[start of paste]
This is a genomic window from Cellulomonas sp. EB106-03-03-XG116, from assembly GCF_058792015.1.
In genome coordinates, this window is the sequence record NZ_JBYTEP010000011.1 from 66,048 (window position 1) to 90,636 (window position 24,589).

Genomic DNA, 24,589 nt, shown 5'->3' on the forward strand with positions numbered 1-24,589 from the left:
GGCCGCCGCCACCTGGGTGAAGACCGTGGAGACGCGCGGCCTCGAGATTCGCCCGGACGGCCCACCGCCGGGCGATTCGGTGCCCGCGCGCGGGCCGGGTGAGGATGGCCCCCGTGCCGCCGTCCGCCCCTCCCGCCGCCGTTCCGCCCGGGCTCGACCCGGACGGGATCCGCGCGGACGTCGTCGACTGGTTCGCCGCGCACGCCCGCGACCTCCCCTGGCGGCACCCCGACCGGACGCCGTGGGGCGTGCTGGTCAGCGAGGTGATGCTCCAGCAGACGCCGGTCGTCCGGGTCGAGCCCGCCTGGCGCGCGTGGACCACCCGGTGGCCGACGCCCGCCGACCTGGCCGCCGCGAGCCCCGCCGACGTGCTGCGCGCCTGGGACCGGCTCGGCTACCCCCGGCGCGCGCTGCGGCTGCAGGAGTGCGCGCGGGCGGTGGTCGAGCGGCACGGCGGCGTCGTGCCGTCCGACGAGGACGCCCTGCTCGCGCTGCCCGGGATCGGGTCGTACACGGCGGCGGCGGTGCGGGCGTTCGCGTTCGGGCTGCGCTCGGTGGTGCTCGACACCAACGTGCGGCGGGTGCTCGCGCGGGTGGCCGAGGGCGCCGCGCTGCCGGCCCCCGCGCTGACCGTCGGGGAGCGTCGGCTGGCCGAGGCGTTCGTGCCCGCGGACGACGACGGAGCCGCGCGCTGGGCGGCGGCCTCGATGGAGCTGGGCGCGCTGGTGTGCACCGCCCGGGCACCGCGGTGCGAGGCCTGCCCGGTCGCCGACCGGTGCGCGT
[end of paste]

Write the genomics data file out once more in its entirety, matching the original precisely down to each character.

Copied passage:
This is a genomic window from Cellulomonas sp. EB106-03-03-XG116, from assembly GCF_058792015.1.
In genome coordinates, this window is the sequence record NZ_JBYTEP010000011.1 from 66,048 (window position 1) to 90,636 (window position 24,589).

Genomic DNA, 24,589 nt, shown 5'->3' on the forward strand with positions numbered 1-24,589 from the left:
GGCCGCCGCCACCTGGGTGAAGACCGTGGAGACGCGCGGCCTCGAGATTCGCCCGGACGGCCCACCGCCGGGCGATTCGGTGCCCGCGCGCGGGCCGGGTGAGGATGGCCCCCGTGCCGCCGTCCGCCCCTCCCGCCGCCGTTCCGCCCGGGCTCGACCCGGACGGGATCCGCGCGGACGTCGTCGACTGGTTCGCCGCGCACGCCCGCGACCTCCCCTGGCGGCACCCCGACCGGACGCCGTGGGGCGTGCTGGTCAGCGAGGTGATGCTCCAGCAGACGCCGGTCGTCCGGGTCGAGCCCGCCTGGCGCGCGTGGACCACCCGGTGGCCGACGCCCGCCGACCTGGCCGCCGCGAGCCCCGCCGACGTGCTGCGCGCCTGGGACCGGCTCGGCTACCCCCGGCGCGCGCTGCGGCTGCAGGAGTGCGCGCGGGCGGTGGTCGAGCGGCACGGCGGCGTCGTGCCGTCCGACGAGGACGCCCTGCTCGCGCTGCCCGGGATCGGGTCGTACACGGCGGCGGCGGTGCGGGCGTTCGCGTTCGGGCTGCGCTCGGTGGTGCTCGACACCAACGTGCGGCGGGTGCTCGCGCGGGTGGCCGAGGGCGCCGCGCTGCCGGCCCCCGCGCTGACCGTCGGGGAGCGTCGGCTGGCCGAGGCGTTCGTGCCCGCGGACGACGACGGAGCCGCGCGCTGGGCGGCGGCCTCGATGGAGCTGGGCGCGCTGGTGTGCACCGCCCGGGCACCGCGGTGCGAGGCCTGCCCGGTCGCCGACCGGTGCGCGT